- Mechelle Voepel, espnW.com
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MINNEAPOLIS -- Admittedly, the opening game of the WNBA Finals surprised people who figured the Indiana Fever -- minus Katie Douglas -- didn't have much chance to beat defending champion Minnesota.
That assumption really, really bugged Lynx coach Cheryl Reeve -- even before it was proven wrong by the Fever's 76-70 victory Sunday at Target Center.
"I've talked lately about the external viewpoints; I just think it's absurd," Reeve said of the notion that the Fever wouldn't challenge the Lynx. "It just means you don't know enough about our league when you go around saying things like that. I've been very disappointed with that kind of talk. I do appreciate the confidence in our team, but I don't think people understand the difficulty in beating teams [like Indiana]."
OK, that's understandable for a coach to say, and we get what she means. But let's face it: Even most folks who really do know the WNBA had doubts about whether Indiana could play a second consecutive game so well without Douglas.
She suffered a sprained left ankle early in Game 3 of the Eastern Conference finals at Connecticut on Oct. 11, and is not expected back in this series until possibly Friday's game in Indianapolis. But even that is just a guess, as the Fever must wait to see how her ankle responds.
The Fever defied all the negative predictions Sunday, while the Lynx kind of fizzled out in the fourth quarter instead of taking over.
Of course, Minnesota can't afford to go into an 0-2 hole in the best-of-five series. So what has to be different Wednesday (ESPN, 8 p.m. ET) for the Lynx in Game 2?
In some ways, everything. In other ways, not much.
By everything, we mean the Lynx have to be themselves, rather than the sometimes-passive group that didn't defend well or execute the way it wanted offensively on Sunday.
But by not much, we mean the Lynx certainly don't have to write a new script for how to win. After all, Minnesota was 27-7 in the regular season, including two victories over the Fever.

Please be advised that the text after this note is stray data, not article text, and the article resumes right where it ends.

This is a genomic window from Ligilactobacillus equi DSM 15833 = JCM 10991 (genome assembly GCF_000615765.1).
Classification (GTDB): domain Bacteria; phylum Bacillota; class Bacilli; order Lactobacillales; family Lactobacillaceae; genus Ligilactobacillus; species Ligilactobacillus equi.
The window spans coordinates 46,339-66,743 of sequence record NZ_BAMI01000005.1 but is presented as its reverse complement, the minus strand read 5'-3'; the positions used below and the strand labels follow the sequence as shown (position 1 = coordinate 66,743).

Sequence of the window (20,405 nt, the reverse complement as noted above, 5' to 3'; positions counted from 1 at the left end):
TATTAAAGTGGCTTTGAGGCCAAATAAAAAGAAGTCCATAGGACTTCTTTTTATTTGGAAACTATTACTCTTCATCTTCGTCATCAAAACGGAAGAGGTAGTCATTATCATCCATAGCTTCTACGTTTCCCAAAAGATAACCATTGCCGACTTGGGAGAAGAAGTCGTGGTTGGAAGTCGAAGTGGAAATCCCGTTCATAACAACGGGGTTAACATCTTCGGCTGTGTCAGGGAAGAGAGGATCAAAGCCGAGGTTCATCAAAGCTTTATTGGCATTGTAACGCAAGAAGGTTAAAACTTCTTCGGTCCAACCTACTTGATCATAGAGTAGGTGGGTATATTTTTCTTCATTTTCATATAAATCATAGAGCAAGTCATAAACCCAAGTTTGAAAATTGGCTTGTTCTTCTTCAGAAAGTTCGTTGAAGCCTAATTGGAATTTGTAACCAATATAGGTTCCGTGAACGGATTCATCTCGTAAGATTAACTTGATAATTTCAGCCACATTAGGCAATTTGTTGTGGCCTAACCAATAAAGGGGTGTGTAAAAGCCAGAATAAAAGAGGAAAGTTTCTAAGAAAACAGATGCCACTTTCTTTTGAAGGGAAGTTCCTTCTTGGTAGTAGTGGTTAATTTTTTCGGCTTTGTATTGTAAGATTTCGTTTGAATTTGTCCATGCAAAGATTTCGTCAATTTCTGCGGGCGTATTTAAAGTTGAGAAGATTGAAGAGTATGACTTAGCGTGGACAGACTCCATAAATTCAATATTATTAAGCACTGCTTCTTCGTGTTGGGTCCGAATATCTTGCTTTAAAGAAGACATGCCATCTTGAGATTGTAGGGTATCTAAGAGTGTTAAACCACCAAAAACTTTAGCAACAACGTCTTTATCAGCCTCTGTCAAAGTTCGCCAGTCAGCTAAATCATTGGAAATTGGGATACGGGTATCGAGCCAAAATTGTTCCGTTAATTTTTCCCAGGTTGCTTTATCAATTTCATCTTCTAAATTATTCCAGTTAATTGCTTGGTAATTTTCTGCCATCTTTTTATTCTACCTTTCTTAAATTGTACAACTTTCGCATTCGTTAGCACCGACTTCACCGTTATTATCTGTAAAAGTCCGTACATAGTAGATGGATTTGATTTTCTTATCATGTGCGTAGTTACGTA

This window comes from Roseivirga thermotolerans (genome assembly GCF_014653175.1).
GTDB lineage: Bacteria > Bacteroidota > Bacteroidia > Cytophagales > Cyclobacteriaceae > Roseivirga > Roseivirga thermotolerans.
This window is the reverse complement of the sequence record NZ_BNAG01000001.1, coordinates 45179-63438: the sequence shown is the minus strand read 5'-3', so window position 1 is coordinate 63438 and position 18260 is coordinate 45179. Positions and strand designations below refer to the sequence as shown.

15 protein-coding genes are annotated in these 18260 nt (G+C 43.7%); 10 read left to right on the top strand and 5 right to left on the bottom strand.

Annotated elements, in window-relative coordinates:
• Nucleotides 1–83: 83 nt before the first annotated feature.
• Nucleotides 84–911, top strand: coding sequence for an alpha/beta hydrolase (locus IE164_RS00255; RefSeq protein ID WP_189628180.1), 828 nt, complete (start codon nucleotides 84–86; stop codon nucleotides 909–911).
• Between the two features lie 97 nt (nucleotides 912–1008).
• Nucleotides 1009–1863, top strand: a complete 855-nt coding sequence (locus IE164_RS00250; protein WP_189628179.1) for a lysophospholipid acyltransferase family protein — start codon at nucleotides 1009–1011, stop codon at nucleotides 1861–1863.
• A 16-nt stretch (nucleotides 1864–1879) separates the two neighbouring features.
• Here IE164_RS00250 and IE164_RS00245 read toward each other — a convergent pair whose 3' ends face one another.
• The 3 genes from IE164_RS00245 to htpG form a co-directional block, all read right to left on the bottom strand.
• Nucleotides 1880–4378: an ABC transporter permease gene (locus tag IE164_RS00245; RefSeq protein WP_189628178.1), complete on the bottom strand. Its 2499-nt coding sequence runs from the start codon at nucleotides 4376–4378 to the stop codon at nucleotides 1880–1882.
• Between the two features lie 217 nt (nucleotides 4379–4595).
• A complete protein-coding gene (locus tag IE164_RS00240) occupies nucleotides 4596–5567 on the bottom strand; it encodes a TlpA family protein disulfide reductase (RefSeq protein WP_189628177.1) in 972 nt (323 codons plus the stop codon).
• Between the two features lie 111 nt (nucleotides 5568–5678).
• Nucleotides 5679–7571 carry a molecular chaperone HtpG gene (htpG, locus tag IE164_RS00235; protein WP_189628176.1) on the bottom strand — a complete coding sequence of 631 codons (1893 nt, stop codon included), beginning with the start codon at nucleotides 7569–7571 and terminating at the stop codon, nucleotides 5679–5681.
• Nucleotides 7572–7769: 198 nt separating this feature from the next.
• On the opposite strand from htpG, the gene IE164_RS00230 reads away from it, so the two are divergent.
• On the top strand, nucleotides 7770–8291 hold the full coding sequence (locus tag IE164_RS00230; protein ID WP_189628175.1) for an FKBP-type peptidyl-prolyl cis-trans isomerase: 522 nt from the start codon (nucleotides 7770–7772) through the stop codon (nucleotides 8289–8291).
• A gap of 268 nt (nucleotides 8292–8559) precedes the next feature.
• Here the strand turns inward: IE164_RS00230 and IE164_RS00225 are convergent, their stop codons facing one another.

"We felt like we were not really ourselves, not to take anything away from Indiana," Reeve said of the Lynx's Game 1 performance, when they shot 39.1 percent from the field, including 5-of-18 from behind the arc. "I don't know if Indiana is getting enough credit for their offense through the playoffs. They're really getting it done on both sides of the ball.
"What they've done offensively this year -- versus in years past -- is they're less of a grind-it-out offense. They share the ball well and move well."
But the Lynx, when they're on, are the best offensive team in the league. That's why Indiana coach Lin Dunn said she didn't expect there to be any huge adjustments made by either team for Game 2.
"I thought we did a really good job of matching their runs," Dunn said. "There was a time in the fourth quarter where we looked a little fatigued, but I was able to quickly give people a little bit of a rest. Then down the stretch, that really helped us.
"What they want to do is get a few more defensive stops and knock down a couple more shots. I don't think they'll make a lot of changes, they'll just try to play a little bit better."
There were times Sunday when Minnesota went with a little smaller lineup that uses the 6-foot Maya Moore at the power forward position. That configuration has worked most of the time this season when the Lynx have used it. It didn't as well Sunday, but Reeve isn't concerned that it won't Wednesday.
"I definitely think we can go big or small and be successful," she said. "In that particular game, when you look back on it, you say, 'We were better off going big.' But most of the times we've played Maya at the 4, we've been on the plus side.
"We were trying to get her some looks, get her going more, because she was struggling."
Moore finished the game 4-of-14 from the field for 14 points. Rebekkah Brunson was 5-of-12 (10 points) and Lindsay Whalen 4-of-12 (12 points). Seimone Augustus led the Lynx with 23 points, but she wasn't sharp in the decisive fourth quarter, either.
The Lynx have to be a more cohesive offensive unit, and they have to try to muscle up more inside on Tamika Catchings (20 points, six rebounds) and Erlana Larkins (16 points, 15 rebounds).
"We do what we've done all season," Whalen said. "After a tough game, you really analyze the video and work as hard as you can in practice to fix things. It's a matter of going out there and doing it."